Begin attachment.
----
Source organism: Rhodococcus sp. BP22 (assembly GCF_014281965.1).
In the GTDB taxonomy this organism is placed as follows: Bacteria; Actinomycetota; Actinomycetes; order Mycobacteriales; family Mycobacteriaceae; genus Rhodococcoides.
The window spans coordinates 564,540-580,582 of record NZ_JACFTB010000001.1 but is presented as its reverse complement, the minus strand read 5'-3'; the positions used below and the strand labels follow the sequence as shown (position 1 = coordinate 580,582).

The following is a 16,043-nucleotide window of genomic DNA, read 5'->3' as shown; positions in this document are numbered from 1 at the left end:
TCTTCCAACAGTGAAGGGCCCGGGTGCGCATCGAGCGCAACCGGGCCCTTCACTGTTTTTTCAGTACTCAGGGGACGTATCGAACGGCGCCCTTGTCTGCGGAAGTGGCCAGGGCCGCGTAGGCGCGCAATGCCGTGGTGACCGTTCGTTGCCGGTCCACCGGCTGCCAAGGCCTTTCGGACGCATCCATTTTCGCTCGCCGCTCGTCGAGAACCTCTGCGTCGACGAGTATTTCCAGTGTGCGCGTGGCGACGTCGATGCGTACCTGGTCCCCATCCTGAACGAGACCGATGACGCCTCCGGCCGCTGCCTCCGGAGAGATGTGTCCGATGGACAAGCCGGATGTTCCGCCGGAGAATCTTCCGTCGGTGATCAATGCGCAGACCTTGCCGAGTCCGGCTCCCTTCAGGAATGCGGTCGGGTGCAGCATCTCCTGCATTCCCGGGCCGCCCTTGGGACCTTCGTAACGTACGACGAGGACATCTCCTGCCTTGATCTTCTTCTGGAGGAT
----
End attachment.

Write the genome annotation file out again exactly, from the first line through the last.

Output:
Source organism: Rhodococcus sp. BP22 (assembly GCF_014281965.1).
In the GTDB taxonomy this organism is placed as follows: Bacteria; Actinomycetota; Actinomycetes; order Mycobacteriales; family Mycobacteriaceae; genus Rhodococcoides.
The window spans coordinates 564,540-580,582 of record NZ_JACFTB010000001.1 but is presented as its reverse complement, the minus strand read 5'-3'; the positions used below and the strand labels follow the sequence as shown (position 1 = coordinate 580,582).

The following is a 16,043-nucleotide window of genomic DNA, read 5'->3' as shown; positions in this document are numbered from 1 at the left end:
TCTTCCAACAGTGAAGGGCCCGGGTGCGCATCGAGCGCAACCGGGCCCTTCACTGTTTTTTCAGTACTCAGGGGACGTATCGAACGGCGCCCTTGTCTGCGGAAGTGGCCAGGGCCGCGTAGGCGCGCAATGCCGTGGTGACCGTTCGTTGCCGGTCCACCGGCTGCCAAGGCCTTTCGGACGCATCCATTTTCGCTCGCCGCTCGTCGAGAACCTCTGCGTCGACGAGTATTTCCAGTGTGCGCGTGGCGACGTCGATGCGTACCTGGTCCCCATCCTGAACGAGACCGATGACGCCTCCGGCCGCTGCCTCCGGAGAGATGTGTCCGATGGACAAGCCGGATGTTCCGCCGGAGAATCTTCCGTCGGTGATCAATGCGCAGACCTTGCCGAGTCCGGCTCCCTTCAGGAATGCGGTCGGGTGCAGCATCTCCTGCATTCCCGGGCCGCCCTTGGGACCTTCGTAACGTACGACGAGGACATCTCCTGCCTTGATCTTCTTCTGGAGGAT